So what causes lower back pain? Is it a herniated disc? A pinched nerve? How about arthritis? And why is it I never had a problem until my mid 30’s or 40’s? Well the truth is; is that the problem really doesn’t begin at middle age. It’s just that the symptoms often don’t manifest until then. Most back problems, be a disc, nerve, or arthritis, begin at a very young age as a result of some sort of trauma. It may be an acute trauma such as a fall or an accident or a repetitive trauma such as playing baseball or practicing gymnastics. These traumas may result in a slight misalignment between the vertebrae, which over time puts stress upon the spinal joints and discs and over time result in degenerative changes and even arthritis. In fact, MRI’s have shown that degenerative changes to the spine may begin as young as 10. As you know, kids usually just take falls and bumps in stride with seemingly little or no ramifications. However, just because there is no pain does not mean that there isn’t a problem. Over time, more traumas and even typical, daily activities may accumulate and continue to place stress upon the spine, joints, and discs.
Chiropractors are the first line of defense when it comes to low back issues. As with most things, the quicker anyone gets checked out after an accident or injury, the faster the problem may be resolved. This is especially true for children.
On the wake of drug resistant bacteria showing up in hospitals (1), the AAP, American Academy of Pediatrics, has released new guidelines for the the use of antibiotics on children with ear infections. The new guidelines say specifically when NOT to prescribe antibiotics (2). Here is a summary of the information:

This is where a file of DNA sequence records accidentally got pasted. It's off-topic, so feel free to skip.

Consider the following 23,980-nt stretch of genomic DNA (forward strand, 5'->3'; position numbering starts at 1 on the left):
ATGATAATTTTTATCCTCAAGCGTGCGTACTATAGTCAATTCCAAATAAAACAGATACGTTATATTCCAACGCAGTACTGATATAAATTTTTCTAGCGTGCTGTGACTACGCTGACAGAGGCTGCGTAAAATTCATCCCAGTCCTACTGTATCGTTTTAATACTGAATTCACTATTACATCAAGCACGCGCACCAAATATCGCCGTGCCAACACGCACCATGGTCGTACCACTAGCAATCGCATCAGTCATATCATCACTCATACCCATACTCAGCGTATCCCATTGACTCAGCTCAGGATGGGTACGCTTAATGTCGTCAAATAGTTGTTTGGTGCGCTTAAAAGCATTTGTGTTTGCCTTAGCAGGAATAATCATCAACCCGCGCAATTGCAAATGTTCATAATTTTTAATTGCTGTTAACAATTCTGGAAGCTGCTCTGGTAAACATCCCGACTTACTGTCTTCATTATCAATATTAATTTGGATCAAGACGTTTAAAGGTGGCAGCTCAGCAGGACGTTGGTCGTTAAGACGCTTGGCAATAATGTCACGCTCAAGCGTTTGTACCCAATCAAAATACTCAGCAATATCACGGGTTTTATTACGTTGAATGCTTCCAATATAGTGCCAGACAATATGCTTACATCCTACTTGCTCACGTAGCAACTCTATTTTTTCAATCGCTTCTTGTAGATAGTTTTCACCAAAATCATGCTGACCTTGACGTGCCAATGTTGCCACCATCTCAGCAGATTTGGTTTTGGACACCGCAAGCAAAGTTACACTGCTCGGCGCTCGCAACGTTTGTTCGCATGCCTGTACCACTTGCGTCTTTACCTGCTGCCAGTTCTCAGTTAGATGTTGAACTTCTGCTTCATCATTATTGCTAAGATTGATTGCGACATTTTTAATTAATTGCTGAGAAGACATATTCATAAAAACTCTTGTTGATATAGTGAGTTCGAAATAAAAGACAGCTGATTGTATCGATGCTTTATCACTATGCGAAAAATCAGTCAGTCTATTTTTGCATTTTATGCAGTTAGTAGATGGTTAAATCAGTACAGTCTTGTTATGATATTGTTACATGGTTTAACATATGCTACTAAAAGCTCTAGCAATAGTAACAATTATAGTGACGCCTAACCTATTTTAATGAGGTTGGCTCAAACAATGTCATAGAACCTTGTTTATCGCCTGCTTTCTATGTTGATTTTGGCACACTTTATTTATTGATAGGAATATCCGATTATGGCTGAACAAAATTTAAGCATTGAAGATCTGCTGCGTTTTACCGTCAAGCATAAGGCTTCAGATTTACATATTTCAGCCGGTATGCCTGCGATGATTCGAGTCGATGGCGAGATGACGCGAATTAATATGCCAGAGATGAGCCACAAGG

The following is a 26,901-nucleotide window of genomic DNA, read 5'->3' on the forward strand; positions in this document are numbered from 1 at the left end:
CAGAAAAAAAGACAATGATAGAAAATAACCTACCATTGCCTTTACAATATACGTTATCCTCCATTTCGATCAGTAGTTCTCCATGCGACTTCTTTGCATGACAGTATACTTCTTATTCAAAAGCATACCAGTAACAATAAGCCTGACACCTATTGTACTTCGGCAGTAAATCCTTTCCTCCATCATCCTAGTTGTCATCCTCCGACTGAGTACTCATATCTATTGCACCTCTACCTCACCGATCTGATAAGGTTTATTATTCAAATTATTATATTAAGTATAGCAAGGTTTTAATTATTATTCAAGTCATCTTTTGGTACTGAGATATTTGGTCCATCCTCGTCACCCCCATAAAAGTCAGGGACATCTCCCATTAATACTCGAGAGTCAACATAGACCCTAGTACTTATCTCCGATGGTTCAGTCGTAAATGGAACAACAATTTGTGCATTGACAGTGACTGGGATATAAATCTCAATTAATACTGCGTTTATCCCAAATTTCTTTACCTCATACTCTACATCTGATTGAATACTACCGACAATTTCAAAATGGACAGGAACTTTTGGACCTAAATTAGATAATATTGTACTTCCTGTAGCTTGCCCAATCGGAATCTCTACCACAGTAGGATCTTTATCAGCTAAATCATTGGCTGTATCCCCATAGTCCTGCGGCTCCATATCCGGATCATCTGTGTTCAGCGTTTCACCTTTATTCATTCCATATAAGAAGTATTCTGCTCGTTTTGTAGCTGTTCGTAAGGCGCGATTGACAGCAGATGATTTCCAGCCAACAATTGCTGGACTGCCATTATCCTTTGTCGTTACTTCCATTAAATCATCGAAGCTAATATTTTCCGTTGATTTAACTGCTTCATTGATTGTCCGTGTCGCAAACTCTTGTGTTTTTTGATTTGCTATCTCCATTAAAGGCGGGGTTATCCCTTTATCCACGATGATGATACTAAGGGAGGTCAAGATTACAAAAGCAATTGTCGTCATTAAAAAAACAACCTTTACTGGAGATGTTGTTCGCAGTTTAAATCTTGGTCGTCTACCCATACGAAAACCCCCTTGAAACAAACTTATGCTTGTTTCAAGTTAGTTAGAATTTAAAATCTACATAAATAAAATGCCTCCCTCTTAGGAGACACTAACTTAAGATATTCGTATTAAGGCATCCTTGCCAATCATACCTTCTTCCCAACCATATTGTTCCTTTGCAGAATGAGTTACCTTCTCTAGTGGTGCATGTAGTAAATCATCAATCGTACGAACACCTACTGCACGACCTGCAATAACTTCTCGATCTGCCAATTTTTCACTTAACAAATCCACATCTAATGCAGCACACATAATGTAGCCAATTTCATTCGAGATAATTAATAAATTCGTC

- the guideles are for children who do not have recurrent ear infections
- the guideliens apply to children over 6 months old
We have often heard that you shouldn’t eat late at night. If you aim is to lose weight this turns out to certainly be true.
In a small study involving 11 women, it was determined that those that snacked after 11 pm, eating 210 calories, experienced decreased fat oxidation (the rate at which fat is metabolized into energy and not stored as excess fat) and increased total and LDL (bad) cholesterol.
In another slightly larger study involving 52 individuals it was determined at that snacking in the evening or before sleeping, led to weight gain, simply because they consumed more calories. I think we can all attest to this, after all when we snack at night we don’t snack on carrot sticks; we typically turn to chips, popcorn, ice cream and cookies!
So, as a rule of thumb stop eating after dinner. This may be difficult at first, put try sipping on some herbal, caffeine-free tea to placate the hunger pangs and stay hydrated.
It’s January 2013 and many of us are committed to making some healthy changes. Eliminating some bad habits and integrating some healthy ones. One healthy habit you may want to consider is juicing.
Here are a few tips on proper juicing:
First of all be aware of what you’re putting into your juicer. Your juicing should be primarily vegetables. Using too many fruits will have a high glycemic index and sugar content. Also, clean your vegetables thoroughly and when possible use organic. Especially when juicing spinach, kale, carrots, lettuce and cucumber (although peeling the cucumber may be enough.)
Pay attention to how you feel. If your stomach is gurgling, then you’ve put something in there that doesn’t agree with your stomach.
Drink your juice right away, it is very, very perishable and will last 24 hours only with meticulous storage techniques such as using glass jars and a vacuum pump to get all of the air out.
Some super nutritious ingredients that you can add to your juice are: broccoli, cranberries, beets (both the roots and the greens,) ginger, cilantro, any leafy green, tomatoes and carrots.
It’s also a great way to get to veggies in that you normally wouldn’t eat such as cauliflower and brussel sprouts. Play around with it. Do your own research and taste testing and find out what works best for you.